Well-known animal rights advocate Chris DeRose and state Sen. Hannah-Beth Jackson will be speaking at the vigil and March of Mourning next Sunday, July 19, to remember puppy Davey, who died due to horrendous abuse and torture, and to protest the light sentence his abuser received from Judge Brian Hill.
The vigil will begin at 1 p.m. at the Santa Barbara Courthouse Sunken Garden, 1100 Anacapa St. Around 2 p.m., mourners will walk down State Street toward De la Guerra Plaza in a silent vigil for the innocent puppy, whose torture lead to his death. The march will be led by actress Sylva Kelegian, who has rescued hundreds of dogs, placing them in loving homes.
DeRose has been a leader in the animal rights movement, and an inspiration and consultant to countless individuals and groups dedicated to the animal cause. In 1984, he founded Last Chance for Animals, an international, nonprofit animal advocacy organization focused on investigating, exposing and ending animal exploitation.
Jackson was elected to the California Senate in 2012 to represent the 19th Senate District, which includes all of Santa Barbara County and western Ventura County.
The march and vigil was precipitated by the court case of Duanying Chen, who pleaded guilty to four felony counts and one misdemeanor count, including two felony charges of animal cruelty, felony assault by force likely to produce great bodily injury, witness dissuasion and violating a court order.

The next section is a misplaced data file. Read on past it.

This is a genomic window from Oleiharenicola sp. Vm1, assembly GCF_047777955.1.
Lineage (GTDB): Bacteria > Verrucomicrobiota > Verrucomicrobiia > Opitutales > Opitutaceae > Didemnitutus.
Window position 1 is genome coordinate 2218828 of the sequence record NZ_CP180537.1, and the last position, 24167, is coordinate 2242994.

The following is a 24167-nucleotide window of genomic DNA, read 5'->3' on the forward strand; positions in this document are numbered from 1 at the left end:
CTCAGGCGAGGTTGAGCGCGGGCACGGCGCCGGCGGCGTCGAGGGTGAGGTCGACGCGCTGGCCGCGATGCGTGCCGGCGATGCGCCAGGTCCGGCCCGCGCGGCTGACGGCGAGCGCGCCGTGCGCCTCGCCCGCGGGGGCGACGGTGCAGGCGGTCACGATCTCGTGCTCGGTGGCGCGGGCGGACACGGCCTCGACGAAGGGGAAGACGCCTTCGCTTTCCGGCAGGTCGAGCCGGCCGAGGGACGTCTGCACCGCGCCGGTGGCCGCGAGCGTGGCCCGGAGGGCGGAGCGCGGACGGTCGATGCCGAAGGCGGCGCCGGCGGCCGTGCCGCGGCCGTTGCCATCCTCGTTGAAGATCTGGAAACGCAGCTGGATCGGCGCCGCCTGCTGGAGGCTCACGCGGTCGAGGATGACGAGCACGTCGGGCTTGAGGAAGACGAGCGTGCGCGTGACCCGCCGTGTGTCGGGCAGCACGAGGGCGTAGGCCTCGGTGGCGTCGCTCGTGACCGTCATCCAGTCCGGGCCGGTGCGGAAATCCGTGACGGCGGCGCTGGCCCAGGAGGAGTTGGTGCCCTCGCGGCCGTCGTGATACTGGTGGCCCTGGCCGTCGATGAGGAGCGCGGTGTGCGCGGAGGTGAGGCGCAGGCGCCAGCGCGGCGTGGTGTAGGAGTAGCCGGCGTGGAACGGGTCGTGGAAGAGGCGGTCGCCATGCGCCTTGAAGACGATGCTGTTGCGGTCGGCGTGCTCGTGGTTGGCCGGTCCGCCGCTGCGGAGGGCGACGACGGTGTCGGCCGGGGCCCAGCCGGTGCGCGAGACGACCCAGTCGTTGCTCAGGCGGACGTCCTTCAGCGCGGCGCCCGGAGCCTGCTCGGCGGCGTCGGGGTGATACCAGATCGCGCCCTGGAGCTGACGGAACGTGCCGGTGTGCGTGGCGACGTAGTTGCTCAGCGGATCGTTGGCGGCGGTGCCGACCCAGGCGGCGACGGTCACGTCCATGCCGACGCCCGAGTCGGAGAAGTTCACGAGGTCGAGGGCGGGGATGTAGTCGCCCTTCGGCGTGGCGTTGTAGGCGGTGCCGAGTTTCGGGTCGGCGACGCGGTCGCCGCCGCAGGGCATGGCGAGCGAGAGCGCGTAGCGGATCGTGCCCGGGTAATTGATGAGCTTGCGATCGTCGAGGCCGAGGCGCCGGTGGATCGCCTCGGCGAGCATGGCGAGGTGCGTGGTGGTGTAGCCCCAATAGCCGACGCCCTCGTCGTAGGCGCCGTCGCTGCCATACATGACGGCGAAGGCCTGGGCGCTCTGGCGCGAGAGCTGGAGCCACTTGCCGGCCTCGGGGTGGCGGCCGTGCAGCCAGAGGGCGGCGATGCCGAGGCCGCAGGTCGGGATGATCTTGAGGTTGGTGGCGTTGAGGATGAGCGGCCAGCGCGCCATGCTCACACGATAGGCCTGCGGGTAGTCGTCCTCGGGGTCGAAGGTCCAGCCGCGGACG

Veterinary staff spent weeks trying to save the tortured 5-month-old puppy before he was euthanized due to the severity of his injuries. Dr. Andrea Wells of AVS Vet Clinic said it was the worst case of animal abuse she had ever seen.
Although the prosecutor argued for the maximum sentence of seven years and six months in state prison, Santa Barbara Superior Court Judge Hill shocked the community by remanding Chen into custody at the County Jail for only one year with five years of probation.
The public is encouraged to attend the vigil and March of Mourning in remembrance of puppy Davey and to protest the light sentence his abuser received. Those who take part in the event will be showing their support for the humane treatment of all animals and sending a message to judges and lawmakers; an animal’s life has value and those who abuse them deserve appropriately harsh sentences.
Organizers are also working to develop a database of animal abusers which will be available to the public and a Davey Alert to inform the public and law officials when an animal is being neglected or abused.
For more information, visit daveys-law.com.
— Patti Teel represents the Diana Basehart Foundation.